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Some residents can likely return to fire-ravaged Paradise next week

Some residents can likely return to fire-ravaged Paradise next week
Camp fire evacuees wait to hear when they will be allowed back into Paradise to retrieve items from their burned properties during a town meeting at the Chico City Hall. (Gina Ferazzi / Los Angeles Times)

Some residents of Paradise, the mountain town leveled by fire on Nov. 8, will probably be allowed to return to what is left of their homes next week, officials said Wednesday.

The town has been off-limits in the nearly three weeks since the Camp fire, California’s deadliest fire on record, devastated the area.

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Also on Wednesday, Butte County Sheriff Kory Honea announced that searchers have finished the grim task of scouring the more than 18,000 structures destroyed in the blaze for human remains.

As residents return to their homes, they might still come across bone fragments and should call authorities if they do, Honea said.

The death toll stands at 88, with 196 people missing.

Only residents of the south and east parts of Paradise can return next week, Police Chief Eric Reinbold told a standing-room crowd at Chico City Hall.

After an initial 24-hour period for residents, those areas will then be open to the public.

It could be several weeks before people are allowed back into other parts of town, Reinbold said. The crews that had been working to clean up the south and east will shift their attention to the remaining areas.

“We’re not extending it longer than we need to, or it won’t be a completely safe environment,” Reinbold said.

The repopulation of south and east Paradise will allow traffic to flow through Pentz Road and into Magalia. But bad weather could delay the opening, Honea said.

A storm is expected to dump up to an inch of rain over the burn areas Wednesday night and early Thursday, forecaster Cindy Matthews said. A second system is expected Friday, bringing the risk of mudslides.

Reinbold said people whose homes are still standing can move back in if they like. But he encouraged them to wait until toxic hazards, such as rotting food in refrigerators, are addressed.

People whose homes are in ruins should not try to live there, town officials said. They are drafting an ordinance that will ban living on destroyed properties until all the debris and ash is cleared.

In a town of 26,000 people, only about 1,700 structures are still standing, city officials said. Large swaths of the town have been reduced to rubble. Most residents will return to a pile of ashes.

Paradise Camp fire evacuees wait to pick up their mail, which has been forwarded to the Chico post office.
Paradise Camp fire evacuees wait to pick up their mail, which has been forwarded to the Chico post office. (Gina Ferazzi / Los Angeles Times)

At a meeting of the Paradise Town Council, officials gave updates on various aspects of what will be a long and complicated recovery, ranging from repairing power lines to financing the city budget in the absence of tax revenue.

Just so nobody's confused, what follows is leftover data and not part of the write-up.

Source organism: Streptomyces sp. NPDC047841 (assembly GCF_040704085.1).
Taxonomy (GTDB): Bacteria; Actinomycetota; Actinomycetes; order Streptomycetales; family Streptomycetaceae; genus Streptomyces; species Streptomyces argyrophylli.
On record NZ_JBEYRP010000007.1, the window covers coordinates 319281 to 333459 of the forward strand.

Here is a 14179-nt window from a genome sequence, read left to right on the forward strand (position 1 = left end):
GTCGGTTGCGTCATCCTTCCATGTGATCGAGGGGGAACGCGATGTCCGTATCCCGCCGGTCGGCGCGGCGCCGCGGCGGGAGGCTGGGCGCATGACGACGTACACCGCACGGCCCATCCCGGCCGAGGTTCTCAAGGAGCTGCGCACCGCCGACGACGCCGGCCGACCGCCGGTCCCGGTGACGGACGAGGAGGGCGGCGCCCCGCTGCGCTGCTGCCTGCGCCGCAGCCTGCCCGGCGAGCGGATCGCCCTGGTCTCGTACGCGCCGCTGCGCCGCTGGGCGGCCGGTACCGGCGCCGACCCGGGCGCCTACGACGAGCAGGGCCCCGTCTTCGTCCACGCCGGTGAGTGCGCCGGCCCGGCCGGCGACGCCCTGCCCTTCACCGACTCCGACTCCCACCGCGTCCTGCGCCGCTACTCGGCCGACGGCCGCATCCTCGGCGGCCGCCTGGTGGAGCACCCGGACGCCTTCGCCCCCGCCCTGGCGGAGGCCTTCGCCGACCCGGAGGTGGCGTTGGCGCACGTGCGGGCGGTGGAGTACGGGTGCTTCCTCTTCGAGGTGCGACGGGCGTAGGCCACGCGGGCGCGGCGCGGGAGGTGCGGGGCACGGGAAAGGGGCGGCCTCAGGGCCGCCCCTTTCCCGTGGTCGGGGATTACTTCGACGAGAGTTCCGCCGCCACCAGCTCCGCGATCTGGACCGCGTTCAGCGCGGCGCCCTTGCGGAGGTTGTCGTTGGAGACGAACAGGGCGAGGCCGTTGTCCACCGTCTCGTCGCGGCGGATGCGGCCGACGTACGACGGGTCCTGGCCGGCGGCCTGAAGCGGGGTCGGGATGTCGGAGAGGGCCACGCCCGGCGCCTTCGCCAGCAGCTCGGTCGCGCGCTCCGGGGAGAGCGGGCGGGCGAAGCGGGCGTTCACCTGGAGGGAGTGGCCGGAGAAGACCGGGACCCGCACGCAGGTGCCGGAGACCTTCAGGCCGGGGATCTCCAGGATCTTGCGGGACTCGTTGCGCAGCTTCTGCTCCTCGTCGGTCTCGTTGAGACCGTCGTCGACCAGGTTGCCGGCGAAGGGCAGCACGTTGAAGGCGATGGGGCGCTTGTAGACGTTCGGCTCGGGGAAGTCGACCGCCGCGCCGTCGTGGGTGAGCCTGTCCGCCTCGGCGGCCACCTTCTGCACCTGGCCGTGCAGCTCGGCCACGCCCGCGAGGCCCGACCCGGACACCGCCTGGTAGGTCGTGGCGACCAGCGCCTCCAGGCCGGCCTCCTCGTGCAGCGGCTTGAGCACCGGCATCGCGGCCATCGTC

Schools will open on Dec. 3 in temporary locations, including Oroville and Chico, said Michelle John, superintendent of the Paradise Unified School District.

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By the beginning of the next school year, she said, she hopes that all of the district’s schools will be housed on one large campus in Chico.

John expects about half of her students to return.

“We’re tired, we’re working hard and we look forward to seeing all our students on Monday,” she said.

The areas of Paradise that will be repopulated next week correspond to fire zones 3, 8, and 9 to 14 — roughly, south of Pearson Road and east of Pentz Road.

After the council meeting, James Heumann said he understands why it is taking so long for officials to clean up the area and allow residents to go back. He is in one of the zones where returning is still weeks away.

He and his three daughters all lost their homes in the fire. He has been staying part of the time in Lake Tahoe, where he sometimes works, while 10 other family members cram into one house.

He does not think he will rebuild. At 59, he is too old for the years-long grind — and the Paradise he knew is already lost.

“It’ll never be the same. It’s going to be a new Paradise,” said Heumann, an electrician.

Sheri McVey, 43, lost all her material possessions in the fire — her house, her car, the food truck that paid her bills.

She, too, is in one of the later repopulation zones, which frustrates her.

“If it’s your home, I don’t understand why you can’t go in and look, though I understand there are dangers there,” she said.

She knows there is nothing left. But she said she needs to witness the devastation so she can accept it and move on.

“It’s more that I want to see it so I can dream about rebuilding,” she said.

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